Palm Desert, California (The Hollywood Times) 09/18/2023 – Recently on a beautiful and hot summer day in the desert near Palm Springs I was driving around and flipping through radio stations. Up came the song “Funky Town.” I had heard it a million times since its 1980 release but on this day with no distractions around me I got a chance to listen closely to both the words and music. I realized it holds up great and remains an amazing recording. I decided to call my friend, record producer extraordinaire David Z. and ask him about “Funky Town.”
Jimmy Steinfeldt (J.S.): David, how did the song “Funky Town” come about?
David Z. (D.Z.): The words and melody for “Funky Town” were written by my friend Stevie Greenberg. We were in a group called Lipps Inc. and we had a successful song previously called “Rock It.” “Funky Town” had simple lyrics, sort of like a nursery rhyme and an interesting melody Stevie did on keyboard.
J.S.: What happened next?
D.Z.: We started, like with most Rock songs, creating the beat. We needed to create a continuous and steady beat. Stevie played three instruments to a click track. A kick drum, a snare drum and a Hi-hat. Each on its own track. Then we needed to create a continuous loop of these three tracks. To do this I ran magnetic tape through two machines I placed about 8 feet apart. It looked pretty funny because we had tape strung out all over the room. We even used what was available to hold the tape in place—two grapefruits! You did whatever was necessary back in the days when everything was analog.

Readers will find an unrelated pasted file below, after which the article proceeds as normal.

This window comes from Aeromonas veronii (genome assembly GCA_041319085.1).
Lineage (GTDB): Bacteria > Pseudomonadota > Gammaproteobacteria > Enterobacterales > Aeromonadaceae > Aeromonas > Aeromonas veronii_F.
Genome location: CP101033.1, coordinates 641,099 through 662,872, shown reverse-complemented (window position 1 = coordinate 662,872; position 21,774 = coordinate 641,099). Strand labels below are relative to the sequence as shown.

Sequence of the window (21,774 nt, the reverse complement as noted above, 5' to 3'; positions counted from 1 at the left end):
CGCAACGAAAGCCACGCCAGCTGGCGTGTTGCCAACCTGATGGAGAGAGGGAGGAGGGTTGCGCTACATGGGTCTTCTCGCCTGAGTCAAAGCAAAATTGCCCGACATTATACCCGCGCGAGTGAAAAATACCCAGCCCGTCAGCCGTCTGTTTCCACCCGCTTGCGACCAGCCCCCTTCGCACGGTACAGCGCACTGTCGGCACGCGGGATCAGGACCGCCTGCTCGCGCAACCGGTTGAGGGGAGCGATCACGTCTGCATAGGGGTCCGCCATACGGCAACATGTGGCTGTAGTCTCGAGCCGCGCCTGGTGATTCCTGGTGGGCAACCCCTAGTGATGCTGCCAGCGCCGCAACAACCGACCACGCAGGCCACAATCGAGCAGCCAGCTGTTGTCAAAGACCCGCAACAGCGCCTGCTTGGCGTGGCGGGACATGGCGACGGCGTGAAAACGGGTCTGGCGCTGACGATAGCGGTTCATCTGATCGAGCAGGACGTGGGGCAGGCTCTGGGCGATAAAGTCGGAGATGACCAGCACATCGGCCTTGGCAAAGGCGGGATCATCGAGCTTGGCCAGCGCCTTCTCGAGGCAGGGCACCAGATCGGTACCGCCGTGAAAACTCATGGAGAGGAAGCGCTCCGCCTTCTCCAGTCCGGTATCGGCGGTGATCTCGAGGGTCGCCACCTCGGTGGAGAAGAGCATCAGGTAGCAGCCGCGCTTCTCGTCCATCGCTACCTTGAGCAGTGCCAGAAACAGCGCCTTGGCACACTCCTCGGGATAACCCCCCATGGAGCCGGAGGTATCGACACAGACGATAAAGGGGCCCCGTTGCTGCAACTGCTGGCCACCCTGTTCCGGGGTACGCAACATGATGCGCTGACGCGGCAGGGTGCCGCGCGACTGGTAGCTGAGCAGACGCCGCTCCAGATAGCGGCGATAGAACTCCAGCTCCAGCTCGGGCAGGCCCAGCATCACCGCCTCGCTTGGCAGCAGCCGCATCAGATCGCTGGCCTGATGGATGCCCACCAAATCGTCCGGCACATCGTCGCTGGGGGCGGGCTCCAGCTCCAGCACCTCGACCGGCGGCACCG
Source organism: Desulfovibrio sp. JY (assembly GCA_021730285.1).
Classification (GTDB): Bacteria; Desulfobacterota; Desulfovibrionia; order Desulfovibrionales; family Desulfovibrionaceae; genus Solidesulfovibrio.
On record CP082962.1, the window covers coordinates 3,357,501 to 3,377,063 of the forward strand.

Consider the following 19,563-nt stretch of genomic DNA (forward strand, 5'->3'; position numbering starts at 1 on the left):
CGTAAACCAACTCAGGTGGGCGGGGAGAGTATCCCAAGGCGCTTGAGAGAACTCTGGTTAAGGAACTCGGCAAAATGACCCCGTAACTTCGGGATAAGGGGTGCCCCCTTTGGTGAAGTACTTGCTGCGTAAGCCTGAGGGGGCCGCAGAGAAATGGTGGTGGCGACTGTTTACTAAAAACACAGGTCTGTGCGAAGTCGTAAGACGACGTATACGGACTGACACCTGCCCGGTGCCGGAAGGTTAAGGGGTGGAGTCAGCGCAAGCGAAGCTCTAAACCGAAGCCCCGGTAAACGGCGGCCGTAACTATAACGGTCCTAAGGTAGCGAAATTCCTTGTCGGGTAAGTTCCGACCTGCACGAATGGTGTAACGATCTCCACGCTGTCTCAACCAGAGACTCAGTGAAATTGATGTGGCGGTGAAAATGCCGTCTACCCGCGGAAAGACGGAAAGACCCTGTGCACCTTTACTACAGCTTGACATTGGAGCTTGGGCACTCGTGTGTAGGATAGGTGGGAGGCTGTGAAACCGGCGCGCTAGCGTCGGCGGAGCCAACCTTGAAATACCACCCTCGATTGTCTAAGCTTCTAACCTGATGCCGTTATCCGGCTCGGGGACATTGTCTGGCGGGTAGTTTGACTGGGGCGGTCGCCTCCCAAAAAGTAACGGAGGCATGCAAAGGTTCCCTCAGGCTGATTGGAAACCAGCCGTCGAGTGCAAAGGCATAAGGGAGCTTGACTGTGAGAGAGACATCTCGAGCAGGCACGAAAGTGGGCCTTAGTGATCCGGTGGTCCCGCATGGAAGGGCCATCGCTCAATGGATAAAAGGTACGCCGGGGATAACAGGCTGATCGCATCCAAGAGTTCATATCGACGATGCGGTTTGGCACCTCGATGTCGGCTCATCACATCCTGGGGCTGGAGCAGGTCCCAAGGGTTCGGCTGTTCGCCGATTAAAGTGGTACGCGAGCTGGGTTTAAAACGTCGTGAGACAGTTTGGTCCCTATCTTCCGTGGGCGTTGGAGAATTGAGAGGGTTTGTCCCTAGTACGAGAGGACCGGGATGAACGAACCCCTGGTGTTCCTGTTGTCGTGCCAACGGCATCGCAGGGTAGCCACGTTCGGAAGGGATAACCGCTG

J.S.: How or where did you learn to do this kind of magical work. How did you learn record engineering and producing?
D.Z.: Jimmy, it was an accident. I had been a full-time songwriter working primarily out of A&M studios in Hollywood in the 1970s. Eventually I decided to move back to Minneapolis where I grew up and try to get a job in the music business. I called my friend Dick Shapiro who was a booking agent and represented at least twenty bands. I told him we should record a three-song demo of each band and then we could give the recordings to local club owners so they could hear the bands. Dick said “That’s a good idea, go do it.”
J.S.: It’s a small world. Dick Shapiro was my neighbor.